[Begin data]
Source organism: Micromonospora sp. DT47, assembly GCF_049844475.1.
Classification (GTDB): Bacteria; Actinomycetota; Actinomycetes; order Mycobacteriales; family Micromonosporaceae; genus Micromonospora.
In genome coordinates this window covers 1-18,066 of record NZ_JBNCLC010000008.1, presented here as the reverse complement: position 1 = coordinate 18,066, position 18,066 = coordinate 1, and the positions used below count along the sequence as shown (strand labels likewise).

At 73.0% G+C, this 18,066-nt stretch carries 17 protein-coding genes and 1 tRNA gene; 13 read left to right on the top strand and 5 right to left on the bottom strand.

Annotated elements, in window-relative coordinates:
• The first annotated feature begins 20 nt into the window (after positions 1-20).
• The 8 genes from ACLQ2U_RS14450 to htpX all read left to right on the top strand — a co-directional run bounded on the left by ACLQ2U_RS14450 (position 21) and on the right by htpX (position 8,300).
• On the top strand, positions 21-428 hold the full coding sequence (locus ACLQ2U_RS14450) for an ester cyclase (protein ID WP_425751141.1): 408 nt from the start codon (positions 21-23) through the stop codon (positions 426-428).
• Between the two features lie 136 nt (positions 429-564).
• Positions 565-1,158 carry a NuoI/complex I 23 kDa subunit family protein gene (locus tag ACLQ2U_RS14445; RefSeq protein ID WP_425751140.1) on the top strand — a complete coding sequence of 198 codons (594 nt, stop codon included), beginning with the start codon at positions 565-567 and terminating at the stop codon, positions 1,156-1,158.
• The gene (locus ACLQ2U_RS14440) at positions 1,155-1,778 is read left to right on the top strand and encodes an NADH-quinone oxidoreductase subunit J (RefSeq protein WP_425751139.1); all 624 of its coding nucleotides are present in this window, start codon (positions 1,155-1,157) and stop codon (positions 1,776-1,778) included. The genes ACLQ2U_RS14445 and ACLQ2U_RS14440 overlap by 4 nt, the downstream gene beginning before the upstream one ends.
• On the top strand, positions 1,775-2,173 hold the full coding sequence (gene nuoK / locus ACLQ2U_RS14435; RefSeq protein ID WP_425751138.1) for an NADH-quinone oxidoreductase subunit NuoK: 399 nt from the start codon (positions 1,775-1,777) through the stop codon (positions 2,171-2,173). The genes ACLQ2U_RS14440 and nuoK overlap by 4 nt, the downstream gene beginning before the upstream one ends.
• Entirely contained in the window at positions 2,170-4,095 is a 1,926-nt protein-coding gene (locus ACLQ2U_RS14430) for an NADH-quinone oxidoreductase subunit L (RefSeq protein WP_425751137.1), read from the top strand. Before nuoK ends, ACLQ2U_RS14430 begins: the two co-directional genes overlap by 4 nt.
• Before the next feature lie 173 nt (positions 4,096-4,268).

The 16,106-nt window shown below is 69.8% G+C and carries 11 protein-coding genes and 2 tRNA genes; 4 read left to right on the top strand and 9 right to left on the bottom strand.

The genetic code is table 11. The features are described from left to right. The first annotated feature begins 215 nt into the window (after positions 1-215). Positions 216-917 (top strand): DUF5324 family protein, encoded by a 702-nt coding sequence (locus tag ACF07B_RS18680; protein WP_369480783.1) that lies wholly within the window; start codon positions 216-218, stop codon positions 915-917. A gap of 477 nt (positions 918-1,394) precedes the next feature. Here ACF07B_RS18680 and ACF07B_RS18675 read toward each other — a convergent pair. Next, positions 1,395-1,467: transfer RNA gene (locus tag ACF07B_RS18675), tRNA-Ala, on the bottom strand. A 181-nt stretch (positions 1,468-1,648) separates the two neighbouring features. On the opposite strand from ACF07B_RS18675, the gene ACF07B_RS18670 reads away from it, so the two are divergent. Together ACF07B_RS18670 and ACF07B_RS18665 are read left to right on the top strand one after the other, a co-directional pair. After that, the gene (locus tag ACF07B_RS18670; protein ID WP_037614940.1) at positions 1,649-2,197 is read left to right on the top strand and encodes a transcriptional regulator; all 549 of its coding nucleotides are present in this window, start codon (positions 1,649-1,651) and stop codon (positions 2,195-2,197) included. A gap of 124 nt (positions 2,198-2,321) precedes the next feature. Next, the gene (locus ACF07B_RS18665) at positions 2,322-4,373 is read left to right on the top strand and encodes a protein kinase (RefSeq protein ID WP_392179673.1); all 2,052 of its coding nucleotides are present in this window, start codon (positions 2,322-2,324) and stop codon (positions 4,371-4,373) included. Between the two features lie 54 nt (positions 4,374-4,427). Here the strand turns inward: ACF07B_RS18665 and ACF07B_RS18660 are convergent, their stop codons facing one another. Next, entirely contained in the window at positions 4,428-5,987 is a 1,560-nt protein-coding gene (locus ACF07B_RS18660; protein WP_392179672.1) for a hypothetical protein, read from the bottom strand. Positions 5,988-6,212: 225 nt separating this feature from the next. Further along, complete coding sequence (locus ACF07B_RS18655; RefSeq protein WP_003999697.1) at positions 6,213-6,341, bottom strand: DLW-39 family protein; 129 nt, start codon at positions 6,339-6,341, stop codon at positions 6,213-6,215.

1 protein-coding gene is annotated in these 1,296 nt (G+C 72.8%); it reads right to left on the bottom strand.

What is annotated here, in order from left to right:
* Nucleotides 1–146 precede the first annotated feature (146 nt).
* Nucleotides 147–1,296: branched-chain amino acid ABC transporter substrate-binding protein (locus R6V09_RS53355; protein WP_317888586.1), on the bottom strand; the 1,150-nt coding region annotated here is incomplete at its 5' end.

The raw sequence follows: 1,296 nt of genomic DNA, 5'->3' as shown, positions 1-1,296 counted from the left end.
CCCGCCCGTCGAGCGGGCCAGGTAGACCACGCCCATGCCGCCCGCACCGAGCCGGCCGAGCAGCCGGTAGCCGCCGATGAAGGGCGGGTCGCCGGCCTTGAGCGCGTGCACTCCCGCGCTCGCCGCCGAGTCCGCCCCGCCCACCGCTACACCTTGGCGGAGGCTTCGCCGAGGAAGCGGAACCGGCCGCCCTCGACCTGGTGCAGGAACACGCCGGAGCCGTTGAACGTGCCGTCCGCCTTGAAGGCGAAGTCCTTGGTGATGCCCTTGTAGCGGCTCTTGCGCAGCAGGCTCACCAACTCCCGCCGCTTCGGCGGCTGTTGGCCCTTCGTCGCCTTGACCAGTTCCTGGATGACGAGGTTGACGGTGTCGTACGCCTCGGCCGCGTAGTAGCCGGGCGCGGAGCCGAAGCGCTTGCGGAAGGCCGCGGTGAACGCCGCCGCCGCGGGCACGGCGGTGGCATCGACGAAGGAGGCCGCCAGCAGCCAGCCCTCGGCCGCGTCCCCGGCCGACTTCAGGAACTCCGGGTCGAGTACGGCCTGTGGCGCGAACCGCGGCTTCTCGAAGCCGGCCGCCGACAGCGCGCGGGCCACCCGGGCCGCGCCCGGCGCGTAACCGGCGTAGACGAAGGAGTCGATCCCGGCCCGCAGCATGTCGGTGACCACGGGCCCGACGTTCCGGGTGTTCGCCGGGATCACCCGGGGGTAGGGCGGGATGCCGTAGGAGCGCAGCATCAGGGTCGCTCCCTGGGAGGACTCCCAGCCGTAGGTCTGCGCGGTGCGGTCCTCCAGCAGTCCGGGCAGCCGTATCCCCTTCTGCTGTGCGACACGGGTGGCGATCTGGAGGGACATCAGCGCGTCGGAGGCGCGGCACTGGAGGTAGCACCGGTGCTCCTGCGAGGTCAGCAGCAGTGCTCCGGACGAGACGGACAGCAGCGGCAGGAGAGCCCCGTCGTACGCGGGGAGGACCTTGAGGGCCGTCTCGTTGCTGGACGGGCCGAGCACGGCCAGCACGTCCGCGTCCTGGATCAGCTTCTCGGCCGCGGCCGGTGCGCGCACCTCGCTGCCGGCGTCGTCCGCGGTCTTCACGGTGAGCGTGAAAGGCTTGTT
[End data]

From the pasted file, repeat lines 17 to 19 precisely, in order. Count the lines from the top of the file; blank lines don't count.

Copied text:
1 protein-coding gene is annotated in these 1,296 nt (G+C 72.8%); it reads right to left on the bottom strand.

What is annotated here, in order from left to right:
* Nucleotides 1–146 precede the first annotated feature (146 nt).